Virtual Reality is becoming better and better at imitating the real world as graphics and other technologies improve. Yet, one of the barriers that continues to keep us from being fully immersed is the need for hand held wands, or other tracked devices, to aid interaction. The Specimen Box project explores new interaction techniques that may be more natural in world fixed displays, such as the CAVE-type system here at the Duke Immersive Virtual Environment.
The Specimen Box is a clear physical box with a tracking component which, when in the environment, appears to house virtual content. Users can hold the box and manipulate the content inside. The user feels the weight of a physical object in their hands, resulting in less cognitive dissonance between the user’s mental understanding of what interacting with an object should feel like and what it actually feels like in virtual reality. Researchers hypothesized that this new interaction technique would increase the speed at which individuals can manipulate objects when asked.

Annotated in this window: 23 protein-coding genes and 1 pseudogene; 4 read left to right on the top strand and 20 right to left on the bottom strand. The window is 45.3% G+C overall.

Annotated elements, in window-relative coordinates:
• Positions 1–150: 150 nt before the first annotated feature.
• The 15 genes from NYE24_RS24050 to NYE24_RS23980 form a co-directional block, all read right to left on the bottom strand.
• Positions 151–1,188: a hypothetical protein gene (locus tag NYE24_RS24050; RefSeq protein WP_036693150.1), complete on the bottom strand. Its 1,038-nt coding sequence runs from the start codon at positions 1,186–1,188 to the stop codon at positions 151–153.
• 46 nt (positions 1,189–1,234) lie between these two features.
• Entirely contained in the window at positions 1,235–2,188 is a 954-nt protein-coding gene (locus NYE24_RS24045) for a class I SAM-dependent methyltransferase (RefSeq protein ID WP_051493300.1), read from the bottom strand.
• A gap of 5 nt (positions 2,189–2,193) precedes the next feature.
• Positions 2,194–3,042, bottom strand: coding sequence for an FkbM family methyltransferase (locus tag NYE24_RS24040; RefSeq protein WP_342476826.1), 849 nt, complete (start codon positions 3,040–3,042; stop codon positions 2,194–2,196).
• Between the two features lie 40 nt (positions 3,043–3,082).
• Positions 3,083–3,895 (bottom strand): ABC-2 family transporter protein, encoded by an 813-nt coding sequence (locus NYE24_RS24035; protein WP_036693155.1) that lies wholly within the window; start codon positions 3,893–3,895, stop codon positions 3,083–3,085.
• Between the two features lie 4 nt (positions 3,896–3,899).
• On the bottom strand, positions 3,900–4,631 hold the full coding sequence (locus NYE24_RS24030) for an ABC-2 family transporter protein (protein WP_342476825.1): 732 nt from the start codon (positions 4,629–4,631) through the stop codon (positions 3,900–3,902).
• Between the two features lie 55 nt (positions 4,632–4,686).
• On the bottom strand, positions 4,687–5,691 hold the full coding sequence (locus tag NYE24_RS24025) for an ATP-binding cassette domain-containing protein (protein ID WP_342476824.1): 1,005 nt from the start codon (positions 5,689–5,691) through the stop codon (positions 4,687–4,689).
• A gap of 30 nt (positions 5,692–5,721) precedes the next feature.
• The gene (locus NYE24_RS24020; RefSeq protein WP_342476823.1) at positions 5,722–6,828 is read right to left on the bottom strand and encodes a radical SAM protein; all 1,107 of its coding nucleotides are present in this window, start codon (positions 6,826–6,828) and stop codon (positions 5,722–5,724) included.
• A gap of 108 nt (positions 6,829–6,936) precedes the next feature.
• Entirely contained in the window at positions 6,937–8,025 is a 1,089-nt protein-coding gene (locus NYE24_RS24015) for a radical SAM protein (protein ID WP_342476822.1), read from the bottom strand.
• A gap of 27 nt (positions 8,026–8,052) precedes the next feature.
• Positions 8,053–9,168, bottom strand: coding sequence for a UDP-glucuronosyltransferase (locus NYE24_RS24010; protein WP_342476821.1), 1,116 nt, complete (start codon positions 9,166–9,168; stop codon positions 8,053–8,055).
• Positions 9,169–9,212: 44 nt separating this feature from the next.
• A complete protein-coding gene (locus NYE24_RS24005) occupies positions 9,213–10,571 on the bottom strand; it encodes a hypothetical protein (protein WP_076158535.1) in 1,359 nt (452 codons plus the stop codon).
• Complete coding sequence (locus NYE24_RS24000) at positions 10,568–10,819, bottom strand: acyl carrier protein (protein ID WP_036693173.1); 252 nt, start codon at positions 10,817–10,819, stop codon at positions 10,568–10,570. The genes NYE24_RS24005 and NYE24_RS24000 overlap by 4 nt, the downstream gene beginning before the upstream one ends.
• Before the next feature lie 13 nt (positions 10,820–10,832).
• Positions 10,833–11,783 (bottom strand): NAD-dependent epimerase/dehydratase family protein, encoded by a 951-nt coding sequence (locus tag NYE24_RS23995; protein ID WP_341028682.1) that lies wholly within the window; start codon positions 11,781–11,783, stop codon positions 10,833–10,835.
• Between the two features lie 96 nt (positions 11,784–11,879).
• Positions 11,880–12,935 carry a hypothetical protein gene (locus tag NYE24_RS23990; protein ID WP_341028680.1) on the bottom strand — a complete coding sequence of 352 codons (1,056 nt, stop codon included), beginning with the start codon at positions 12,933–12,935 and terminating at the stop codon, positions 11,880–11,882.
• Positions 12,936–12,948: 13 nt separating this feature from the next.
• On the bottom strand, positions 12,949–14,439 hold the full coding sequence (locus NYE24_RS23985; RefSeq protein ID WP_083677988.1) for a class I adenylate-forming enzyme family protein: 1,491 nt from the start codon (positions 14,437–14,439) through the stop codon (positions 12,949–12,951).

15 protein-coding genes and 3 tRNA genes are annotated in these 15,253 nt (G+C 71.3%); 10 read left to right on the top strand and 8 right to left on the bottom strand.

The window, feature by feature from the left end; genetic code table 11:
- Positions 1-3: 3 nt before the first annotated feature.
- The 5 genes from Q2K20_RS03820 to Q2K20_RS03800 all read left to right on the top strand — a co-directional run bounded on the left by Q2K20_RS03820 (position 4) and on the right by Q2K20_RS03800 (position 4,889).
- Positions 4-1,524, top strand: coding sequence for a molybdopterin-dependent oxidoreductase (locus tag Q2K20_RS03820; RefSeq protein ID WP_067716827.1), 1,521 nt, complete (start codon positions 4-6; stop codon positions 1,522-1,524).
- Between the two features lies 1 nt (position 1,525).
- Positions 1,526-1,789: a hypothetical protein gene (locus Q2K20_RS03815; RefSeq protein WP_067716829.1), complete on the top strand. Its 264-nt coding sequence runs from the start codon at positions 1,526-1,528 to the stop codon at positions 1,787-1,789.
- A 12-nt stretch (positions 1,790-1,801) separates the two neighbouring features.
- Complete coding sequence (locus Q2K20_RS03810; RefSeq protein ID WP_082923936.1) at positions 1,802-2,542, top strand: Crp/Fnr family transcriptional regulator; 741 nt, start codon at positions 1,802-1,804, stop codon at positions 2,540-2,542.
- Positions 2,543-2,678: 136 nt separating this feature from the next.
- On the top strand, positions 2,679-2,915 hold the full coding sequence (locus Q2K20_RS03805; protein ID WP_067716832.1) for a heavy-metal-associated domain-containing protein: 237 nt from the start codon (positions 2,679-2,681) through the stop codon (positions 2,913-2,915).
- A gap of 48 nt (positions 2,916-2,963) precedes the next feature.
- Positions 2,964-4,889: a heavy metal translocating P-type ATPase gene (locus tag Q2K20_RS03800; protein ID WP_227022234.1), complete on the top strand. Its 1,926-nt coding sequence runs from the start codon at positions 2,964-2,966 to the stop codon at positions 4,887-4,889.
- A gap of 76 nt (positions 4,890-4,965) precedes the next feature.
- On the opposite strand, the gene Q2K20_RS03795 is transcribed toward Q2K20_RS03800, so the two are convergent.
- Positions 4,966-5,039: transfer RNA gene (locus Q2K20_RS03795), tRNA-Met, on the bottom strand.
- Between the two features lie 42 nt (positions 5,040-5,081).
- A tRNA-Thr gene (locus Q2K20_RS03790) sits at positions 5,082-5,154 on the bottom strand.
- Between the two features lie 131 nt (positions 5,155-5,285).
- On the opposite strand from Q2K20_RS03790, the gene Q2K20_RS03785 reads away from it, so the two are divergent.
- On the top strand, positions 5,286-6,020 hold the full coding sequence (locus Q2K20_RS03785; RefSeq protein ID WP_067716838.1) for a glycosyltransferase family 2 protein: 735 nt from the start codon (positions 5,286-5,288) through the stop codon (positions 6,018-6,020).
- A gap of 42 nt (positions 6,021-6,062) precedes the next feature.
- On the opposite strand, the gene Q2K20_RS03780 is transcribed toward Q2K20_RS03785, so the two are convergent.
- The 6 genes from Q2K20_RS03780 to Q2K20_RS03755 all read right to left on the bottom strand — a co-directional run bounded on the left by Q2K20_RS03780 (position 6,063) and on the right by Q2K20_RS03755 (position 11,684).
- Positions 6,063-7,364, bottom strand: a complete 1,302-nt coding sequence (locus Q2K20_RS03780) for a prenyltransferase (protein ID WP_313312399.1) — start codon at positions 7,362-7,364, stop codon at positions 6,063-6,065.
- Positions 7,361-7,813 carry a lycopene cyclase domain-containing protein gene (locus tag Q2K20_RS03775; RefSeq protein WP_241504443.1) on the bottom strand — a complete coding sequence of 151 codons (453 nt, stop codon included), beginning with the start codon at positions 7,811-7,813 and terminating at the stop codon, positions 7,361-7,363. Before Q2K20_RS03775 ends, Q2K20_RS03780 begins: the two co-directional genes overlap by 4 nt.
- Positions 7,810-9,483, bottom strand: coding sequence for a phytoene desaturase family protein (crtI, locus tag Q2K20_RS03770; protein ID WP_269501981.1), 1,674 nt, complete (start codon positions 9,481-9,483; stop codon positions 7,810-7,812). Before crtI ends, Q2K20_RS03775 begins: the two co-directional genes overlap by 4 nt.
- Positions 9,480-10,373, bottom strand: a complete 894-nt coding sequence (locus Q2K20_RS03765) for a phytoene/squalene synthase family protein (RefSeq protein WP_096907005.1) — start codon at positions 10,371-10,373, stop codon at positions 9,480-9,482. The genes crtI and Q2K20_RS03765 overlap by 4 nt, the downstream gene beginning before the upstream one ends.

A recent user study asked subjects to read the colors written on each side of a virtual box projected inside of the Specimen Box. In the easiest trial, the font color matched the word that was written (ie. “green” was written in green). In the harder trials, the font color did not match the word that was written. The study found over repeated trials that participants’ response times were faster when manipulating a physical box than when manipulating a virtual box.